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By comparison with Slacker, ooTunes Radio 2.0 ($4) from Oogli takes a very different tack: it is a more traditional aggregator and sorter of third-party Internet Radio streams, providing what might be called a network-savvy interface once you’ve tuned in a station. It provides you with access to nearly 8000 different channels, sortable by genre, country, or U.S. city, then looks up album art, artist, and song details for whatever’s playing. If it succeeds in finding those details, it then tries to provide lyrics, cross-reference a list of similar tracks using Last.FM, and offer you multiple options for purchasing the song or a full album containing it—in digital download or CD form from Amazon, iTunes, eMusic, CDUniverse, Half.com, and Secondspin. Additionally, if you’re willing to buy a $20 program called the ooTunes Media Server for your Mac, PC, or Linux machine, ooTunes can stream your iTunes and other media libraries directly from your computer to your device while you’re on the go—a feature that some users may find worth the $24 total price of admission.


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While all of these features are nice, as is the fact that the basic ooTunes app provides wide access to city-level local radio stations and national stations from all around the world, the app is hobbled by the quality of the audio and photos it uses. Most of the stations appear to be streaming at a scratchy 32 or 64kbps, well below the “near CD quality” sound people are accustomed to hearing, though there are some 128kbps stations in the collection. Add to that the stations’ heavy advertising content, which admittedly Oogli doesn’t profit from in any way, and it’s hard not to feel as if you’re paying for the app, then paying again with your time as you listen.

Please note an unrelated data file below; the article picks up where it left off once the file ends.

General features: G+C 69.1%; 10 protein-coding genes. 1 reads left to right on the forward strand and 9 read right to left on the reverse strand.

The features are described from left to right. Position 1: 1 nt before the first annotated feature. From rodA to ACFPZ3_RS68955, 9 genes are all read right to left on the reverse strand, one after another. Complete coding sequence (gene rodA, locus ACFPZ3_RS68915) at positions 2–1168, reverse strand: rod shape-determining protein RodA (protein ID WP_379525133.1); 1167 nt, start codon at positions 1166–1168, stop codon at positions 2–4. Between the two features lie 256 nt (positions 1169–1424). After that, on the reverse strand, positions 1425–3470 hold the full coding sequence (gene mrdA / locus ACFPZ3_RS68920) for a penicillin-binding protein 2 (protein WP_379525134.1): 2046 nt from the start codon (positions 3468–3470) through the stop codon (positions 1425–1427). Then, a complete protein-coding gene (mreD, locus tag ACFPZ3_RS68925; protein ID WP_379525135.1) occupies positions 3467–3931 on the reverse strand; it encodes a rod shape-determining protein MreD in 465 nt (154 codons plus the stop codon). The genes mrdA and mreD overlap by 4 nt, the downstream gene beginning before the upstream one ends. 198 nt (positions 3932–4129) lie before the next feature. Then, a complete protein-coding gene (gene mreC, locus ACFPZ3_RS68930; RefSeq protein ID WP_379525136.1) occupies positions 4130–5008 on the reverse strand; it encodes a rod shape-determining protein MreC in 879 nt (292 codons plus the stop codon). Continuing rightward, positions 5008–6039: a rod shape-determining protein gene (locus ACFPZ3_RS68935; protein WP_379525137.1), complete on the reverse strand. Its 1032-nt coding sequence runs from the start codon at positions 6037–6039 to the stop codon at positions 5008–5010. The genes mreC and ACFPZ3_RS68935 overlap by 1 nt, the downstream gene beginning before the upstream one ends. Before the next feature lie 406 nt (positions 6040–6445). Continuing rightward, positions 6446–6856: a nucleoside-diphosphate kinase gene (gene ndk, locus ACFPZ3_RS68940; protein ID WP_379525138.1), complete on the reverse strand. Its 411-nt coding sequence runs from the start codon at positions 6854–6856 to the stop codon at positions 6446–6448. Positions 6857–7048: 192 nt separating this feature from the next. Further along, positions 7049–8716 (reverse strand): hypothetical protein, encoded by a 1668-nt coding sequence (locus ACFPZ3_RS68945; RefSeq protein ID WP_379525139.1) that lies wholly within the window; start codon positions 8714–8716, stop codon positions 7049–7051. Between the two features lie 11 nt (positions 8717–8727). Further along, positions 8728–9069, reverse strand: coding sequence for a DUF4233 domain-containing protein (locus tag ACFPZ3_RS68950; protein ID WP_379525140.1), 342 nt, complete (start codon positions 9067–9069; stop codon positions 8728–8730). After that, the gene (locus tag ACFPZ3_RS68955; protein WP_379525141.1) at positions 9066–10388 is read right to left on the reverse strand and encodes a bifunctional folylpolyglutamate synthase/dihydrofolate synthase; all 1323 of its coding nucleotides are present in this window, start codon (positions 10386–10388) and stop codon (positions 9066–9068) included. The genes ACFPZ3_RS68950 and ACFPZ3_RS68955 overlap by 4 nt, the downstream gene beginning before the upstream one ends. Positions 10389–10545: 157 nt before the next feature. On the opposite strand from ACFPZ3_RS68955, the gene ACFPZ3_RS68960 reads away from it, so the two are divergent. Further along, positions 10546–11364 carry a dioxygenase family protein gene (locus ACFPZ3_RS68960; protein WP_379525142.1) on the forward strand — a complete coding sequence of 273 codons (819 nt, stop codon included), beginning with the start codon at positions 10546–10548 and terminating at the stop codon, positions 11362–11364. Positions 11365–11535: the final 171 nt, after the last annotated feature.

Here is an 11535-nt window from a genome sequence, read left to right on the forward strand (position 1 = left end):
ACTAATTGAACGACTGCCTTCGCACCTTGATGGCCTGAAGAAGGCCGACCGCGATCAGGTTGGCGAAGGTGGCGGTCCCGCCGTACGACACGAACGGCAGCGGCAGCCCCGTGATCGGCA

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Similarly, album art is presented as a tiny thumbnail-sized icon on an otherwise less than beautiful now playing screen: the elements may be similar to the ones in Slacker, but they’re presented with more cluttered iconography, smaller text, and an oversized radio tower graphic that fills most of the display. As smart as ooTunes might be at finding extended track details, it requires you to manually activate the search by selecting a song from your list of recently played tracks.


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Additionally, in an effort to leave the iPhone or iPod touch useful for web browsing despite its occupation as an audio streaming device—a really nice idea—ooTunes offers a simple browser with URL and Google search features, but like the rest of the interface, this part could use some more visual polish.


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Overall, ooTunes strikes us as a good but not great Internet Radio and streaming app—one that’s a little expensive right out of the gate given that it’s basically repackaging existing Internet Radio streams and leveraging the web to deliver links to related content. Its strongest asset, the large, global database of streaming radio stations, is something that can be tapped into with less expensive and even free iPhone/iPod touch apps; that said, we liked the ooTunes experience of interacting with those stations while having easy access to song lyrics and purchasing links. With more polish and a lower price of admission—perhaps ad- or affiliate-link supported—this app would be easy to universally recommend to fans of traditional radio. iLounge Rating: B.